Many candidate growth factors are involved in these events, i.e. FGF9 was demonstrated to stimulate Sertoli cell proliferation (Colvin et al. 2001; Willerton et al. 2004), whilst Levine et al. (2000a) suggested that transforming growth factor-β (TGF-β) has a role in regulating the growth of embryonic rat testis. Previous studies have suggested neurotrophins are expressed at high levels in the postnatal testis (Levine et al. 2000a). There is evidence in the rat that GDNF is expressed by Sertoli cells and acts in an autocrine manner to stimulate their proliferation in the early postnatal period (Widenfalk et al. 1997; Viglietto et al. 2000). The current observations demonstrate the potential that GDNF may play a role in the embryonic testis morphogenesis. Although a limitation to the use of PCNA has been suggested by some workers, due to the fact that the protein is retained by cells for a period after division is complete, PCNA immunostaining has been shown to correlate extremely well with cell proliferation as measured by tritiated thymidine incorporation (Levine et al. 2000b), and is widely used in cultures maintained beyond 24 h, for example by Miura et al. (2004). In this study, adding GDNF to embryonic Sertoli cells in culture enhanced the proliferation of the cells, as demonstrated by the increased number of PCNA-immunopositive mitotic cells. This result indicates that GDNF has a stimulatory effect on the proliferation of Sertoli cells during mouse embryonic testis development.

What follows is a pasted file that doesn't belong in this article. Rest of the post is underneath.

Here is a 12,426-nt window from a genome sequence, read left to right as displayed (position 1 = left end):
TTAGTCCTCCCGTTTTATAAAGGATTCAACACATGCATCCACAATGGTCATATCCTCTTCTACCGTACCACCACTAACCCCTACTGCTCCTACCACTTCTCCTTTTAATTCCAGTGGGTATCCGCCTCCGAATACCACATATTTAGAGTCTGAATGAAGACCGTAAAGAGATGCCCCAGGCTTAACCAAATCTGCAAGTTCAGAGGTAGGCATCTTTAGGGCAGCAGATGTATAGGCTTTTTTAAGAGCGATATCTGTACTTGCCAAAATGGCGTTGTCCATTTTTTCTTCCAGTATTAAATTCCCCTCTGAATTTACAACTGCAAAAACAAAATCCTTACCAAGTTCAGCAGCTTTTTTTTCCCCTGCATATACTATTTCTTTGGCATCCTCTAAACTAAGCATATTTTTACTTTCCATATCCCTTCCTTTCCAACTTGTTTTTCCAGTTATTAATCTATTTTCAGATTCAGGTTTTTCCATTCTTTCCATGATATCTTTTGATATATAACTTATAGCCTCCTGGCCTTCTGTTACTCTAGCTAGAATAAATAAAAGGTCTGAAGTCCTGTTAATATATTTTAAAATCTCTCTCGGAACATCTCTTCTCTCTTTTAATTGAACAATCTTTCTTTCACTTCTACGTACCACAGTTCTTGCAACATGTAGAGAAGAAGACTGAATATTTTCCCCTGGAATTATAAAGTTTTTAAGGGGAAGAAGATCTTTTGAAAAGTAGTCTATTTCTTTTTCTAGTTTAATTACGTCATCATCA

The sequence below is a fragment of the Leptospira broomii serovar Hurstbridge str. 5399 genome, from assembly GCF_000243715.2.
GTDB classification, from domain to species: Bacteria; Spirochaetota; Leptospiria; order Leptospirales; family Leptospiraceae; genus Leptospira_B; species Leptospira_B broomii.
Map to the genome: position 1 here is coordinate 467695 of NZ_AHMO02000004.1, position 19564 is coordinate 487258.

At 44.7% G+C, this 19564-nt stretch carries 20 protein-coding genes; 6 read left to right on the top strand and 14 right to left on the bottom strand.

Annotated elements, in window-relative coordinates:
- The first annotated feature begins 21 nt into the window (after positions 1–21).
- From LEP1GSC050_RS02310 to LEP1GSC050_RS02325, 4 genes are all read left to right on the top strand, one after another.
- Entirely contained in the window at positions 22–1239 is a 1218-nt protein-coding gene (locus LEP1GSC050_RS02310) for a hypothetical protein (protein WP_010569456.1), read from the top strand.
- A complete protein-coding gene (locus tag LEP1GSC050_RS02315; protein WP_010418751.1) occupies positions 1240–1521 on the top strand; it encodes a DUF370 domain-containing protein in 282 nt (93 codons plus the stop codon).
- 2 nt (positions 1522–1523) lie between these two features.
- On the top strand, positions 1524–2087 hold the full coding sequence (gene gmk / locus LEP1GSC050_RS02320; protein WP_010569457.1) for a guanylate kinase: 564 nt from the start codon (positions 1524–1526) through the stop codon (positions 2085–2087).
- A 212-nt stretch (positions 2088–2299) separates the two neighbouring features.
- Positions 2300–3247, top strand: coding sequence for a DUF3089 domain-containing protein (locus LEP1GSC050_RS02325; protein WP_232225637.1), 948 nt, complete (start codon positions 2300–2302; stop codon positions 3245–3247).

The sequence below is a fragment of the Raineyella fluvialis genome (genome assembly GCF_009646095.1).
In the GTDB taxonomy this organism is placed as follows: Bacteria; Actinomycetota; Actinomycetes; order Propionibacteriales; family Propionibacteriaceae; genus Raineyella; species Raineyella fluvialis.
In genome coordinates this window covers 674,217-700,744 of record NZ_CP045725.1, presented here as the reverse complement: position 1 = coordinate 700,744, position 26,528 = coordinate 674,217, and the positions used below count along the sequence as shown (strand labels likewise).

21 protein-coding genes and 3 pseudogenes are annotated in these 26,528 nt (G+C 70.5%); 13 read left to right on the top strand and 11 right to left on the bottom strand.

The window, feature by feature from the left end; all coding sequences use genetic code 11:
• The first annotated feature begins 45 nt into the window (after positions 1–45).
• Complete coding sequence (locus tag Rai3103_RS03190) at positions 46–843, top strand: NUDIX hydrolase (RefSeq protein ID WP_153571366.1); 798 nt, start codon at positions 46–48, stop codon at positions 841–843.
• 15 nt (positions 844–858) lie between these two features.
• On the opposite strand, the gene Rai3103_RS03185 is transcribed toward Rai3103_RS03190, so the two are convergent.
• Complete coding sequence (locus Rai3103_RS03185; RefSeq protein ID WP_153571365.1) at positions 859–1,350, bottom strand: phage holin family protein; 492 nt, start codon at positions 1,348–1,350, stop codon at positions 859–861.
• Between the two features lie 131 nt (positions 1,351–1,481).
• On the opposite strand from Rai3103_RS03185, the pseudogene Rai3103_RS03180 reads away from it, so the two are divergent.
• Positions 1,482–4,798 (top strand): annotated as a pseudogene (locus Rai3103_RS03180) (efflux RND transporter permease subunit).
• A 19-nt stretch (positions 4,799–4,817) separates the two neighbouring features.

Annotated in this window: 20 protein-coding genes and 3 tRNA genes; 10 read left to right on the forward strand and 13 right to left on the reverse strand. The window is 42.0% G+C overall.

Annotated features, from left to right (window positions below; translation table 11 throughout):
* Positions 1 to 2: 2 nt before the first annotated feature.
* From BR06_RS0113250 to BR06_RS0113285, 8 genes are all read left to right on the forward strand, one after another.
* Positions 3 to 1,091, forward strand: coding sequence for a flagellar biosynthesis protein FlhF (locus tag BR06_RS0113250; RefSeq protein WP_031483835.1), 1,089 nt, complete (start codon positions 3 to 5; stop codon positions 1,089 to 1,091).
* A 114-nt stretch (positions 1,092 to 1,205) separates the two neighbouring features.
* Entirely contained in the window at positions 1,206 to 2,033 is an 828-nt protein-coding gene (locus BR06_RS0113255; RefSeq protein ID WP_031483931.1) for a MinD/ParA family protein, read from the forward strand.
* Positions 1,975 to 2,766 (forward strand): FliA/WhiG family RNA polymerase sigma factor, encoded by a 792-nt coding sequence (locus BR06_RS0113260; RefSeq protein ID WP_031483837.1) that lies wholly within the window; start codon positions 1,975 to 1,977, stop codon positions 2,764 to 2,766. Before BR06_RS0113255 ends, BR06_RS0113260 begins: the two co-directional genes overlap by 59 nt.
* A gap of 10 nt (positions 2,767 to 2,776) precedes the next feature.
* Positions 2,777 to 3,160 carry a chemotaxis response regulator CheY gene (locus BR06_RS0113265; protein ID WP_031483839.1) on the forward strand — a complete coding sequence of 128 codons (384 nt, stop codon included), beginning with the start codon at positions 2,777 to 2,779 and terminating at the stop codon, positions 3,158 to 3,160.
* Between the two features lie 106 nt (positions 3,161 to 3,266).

All E12.5 Sertoli cell cultures and E13.5 3-day cultures showed a significantly greater proliferative activity with a dose of 10 ng mL−1 GDNF compared with cultures without growth factor. However, a similar response in positive PCNA staining was achieved using either 10 or 100 ng mL−1. Additionally, in the 3-day cultures of E13.5 Sertoli cells the effect of 100 ng mL−1 GDNF on cell proliferation was even less than with 10 ng mL−1. These results suggest that the response of E13.5 Sertoli cells to GDNF is not dose dependent over the range tested. However, E12.5 cells after 2 div showed increased proliferation with a dose increase, indicating that cell proliferation tends to be related to GDNF concentration. Despite this trend, however, statistical analysis showed there was no significant difference between different GDNF doses.